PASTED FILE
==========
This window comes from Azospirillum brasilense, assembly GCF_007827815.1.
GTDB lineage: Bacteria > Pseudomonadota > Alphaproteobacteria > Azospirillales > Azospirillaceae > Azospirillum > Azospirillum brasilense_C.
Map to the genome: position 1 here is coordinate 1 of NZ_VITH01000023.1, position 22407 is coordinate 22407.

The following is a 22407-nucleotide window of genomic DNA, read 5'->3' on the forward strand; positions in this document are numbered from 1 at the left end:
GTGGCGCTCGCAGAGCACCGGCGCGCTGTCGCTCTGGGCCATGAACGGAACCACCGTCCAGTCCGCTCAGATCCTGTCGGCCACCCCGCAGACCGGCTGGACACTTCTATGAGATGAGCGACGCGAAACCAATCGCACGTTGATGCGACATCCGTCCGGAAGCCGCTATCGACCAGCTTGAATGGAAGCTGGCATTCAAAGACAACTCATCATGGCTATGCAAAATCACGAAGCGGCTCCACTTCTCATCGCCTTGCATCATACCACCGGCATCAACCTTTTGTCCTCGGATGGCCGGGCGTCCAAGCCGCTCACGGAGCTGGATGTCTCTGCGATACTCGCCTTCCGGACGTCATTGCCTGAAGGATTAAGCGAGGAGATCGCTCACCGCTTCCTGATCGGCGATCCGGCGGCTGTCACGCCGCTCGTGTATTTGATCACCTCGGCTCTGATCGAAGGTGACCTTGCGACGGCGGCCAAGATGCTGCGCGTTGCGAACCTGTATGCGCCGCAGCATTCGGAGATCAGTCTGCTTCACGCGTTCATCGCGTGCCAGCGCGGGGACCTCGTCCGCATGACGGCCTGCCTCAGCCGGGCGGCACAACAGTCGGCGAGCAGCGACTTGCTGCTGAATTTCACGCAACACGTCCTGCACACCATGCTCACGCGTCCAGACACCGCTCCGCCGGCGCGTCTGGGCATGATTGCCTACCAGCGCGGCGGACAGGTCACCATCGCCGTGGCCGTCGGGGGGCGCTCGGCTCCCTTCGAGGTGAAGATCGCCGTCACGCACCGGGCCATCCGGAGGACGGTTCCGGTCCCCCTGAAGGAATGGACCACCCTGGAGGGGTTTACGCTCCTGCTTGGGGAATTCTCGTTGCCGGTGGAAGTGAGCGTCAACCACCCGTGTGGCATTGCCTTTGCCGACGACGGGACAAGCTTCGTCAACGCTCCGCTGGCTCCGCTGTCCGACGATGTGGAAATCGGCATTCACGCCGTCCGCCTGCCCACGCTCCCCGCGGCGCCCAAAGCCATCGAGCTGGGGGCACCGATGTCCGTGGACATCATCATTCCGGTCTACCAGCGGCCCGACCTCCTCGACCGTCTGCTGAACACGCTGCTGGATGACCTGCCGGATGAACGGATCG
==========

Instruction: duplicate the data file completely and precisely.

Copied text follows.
This window comes from Azospirillum brasilense, assembly GCF_007827815.1.
GTDB lineage: Bacteria > Pseudomonadota > Alphaproteobacteria > Azospirillales > Azospirillaceae > Azospirillum > Azospirillum brasilense_C.
Map to the genome: position 1 here is coordinate 1 of NZ_VITH01000023.1, position 22407 is coordinate 22407.

The following is a 22407-nucleotide window of genomic DNA, read 5'->3' on the forward strand; positions in this document are numbered from 1 at the left end:
GTGGCGCTCGCAGAGCACCGGCGCGCTGTCGCTCTGGGCCATGAACGGAACCACCGTCCAGTCCGCTCAGATCCTGTCGGCCACCCCGCAGACCGGCTGGACACTTCTATGAGATGAGCGACGCGAAACCAATCGCACGTTGATGCGACATCCGTCCGGAAGCCGCTATCGACCAGCTTGAATGGAAGCTGGCATTCAAAGACAACTCATCATGGCTATGCAAAATCACGAAGCGGCTCCACTTCTCATCGCCTTGCATCATACCACCGGCATCAACCTTTTGTCCTCGGATGGCCGGGCGTCCAAGCCGCTCACGGAGCTGGATGTCTCTGCGATACTCGCCTTCCGGACGTCATTGCCTGAAGGATTAAGCGAGGAGATCGCTCACCGCTTCCTGATCGGCGATCCGGCGGCTGTCACGCCGCTCGTGTATTTGATCACCTCGGCTCTGATCGAAGGTGACCTTGCGACGGCGGCCAAGATGCTGCGCGTTGCGAACCTGTATGCGCCGCAGCATTCGGAGATCAGTCTGCTTCACGCGTTCATCGCGTGCCAGCGCGGGGACCTCGTCCGCATGACGGCCTGCCTCAGCCGGGCGGCACAACAGTCGGCGAGCAGCGACTTGCTGCTGAATTTCACGCAACACGTCCTGCACACCATGCTCACGCGTCCAGACACCGCTCCGCCGGCGCGTCTGGGCATGATTGCCTACCAGCGCGGCGGACAGGTCACCATCGCCGTGGCCGTCGGGGGGCGCTCGGCTCCCTTCGAGGTGAAGATCGCCGTCACGCACCGGGCCATCCGGAGGACGGTTCCGGTCCCCCTGAAGGAATGGACCACCCTGGAGGGGTTTACGCTCCTGCTTGGGGAATTCTCGTTGCCGGTGGAAGTGAGCGTCAACCACCCGTGTGGCATTGCCTTTGCCGACGACGGGACAAGCTTCGTCAACGCTCCGCTGGCTCCGCTGTCCGACGATGTGGAAATCGGCATTCACGCCGTCCGCCTGCCCACGCTCCCCGCGGCGCCCAAAGCCATCGAGCTGGGGGCACCGATGTCCGTGGACATCATCATTCCGGTCTACCAGCGGCCCGACCTCCTCGACCGTCTGCTGAACACGCTGCTGGATGACCTGCCGGATGAACGGATCG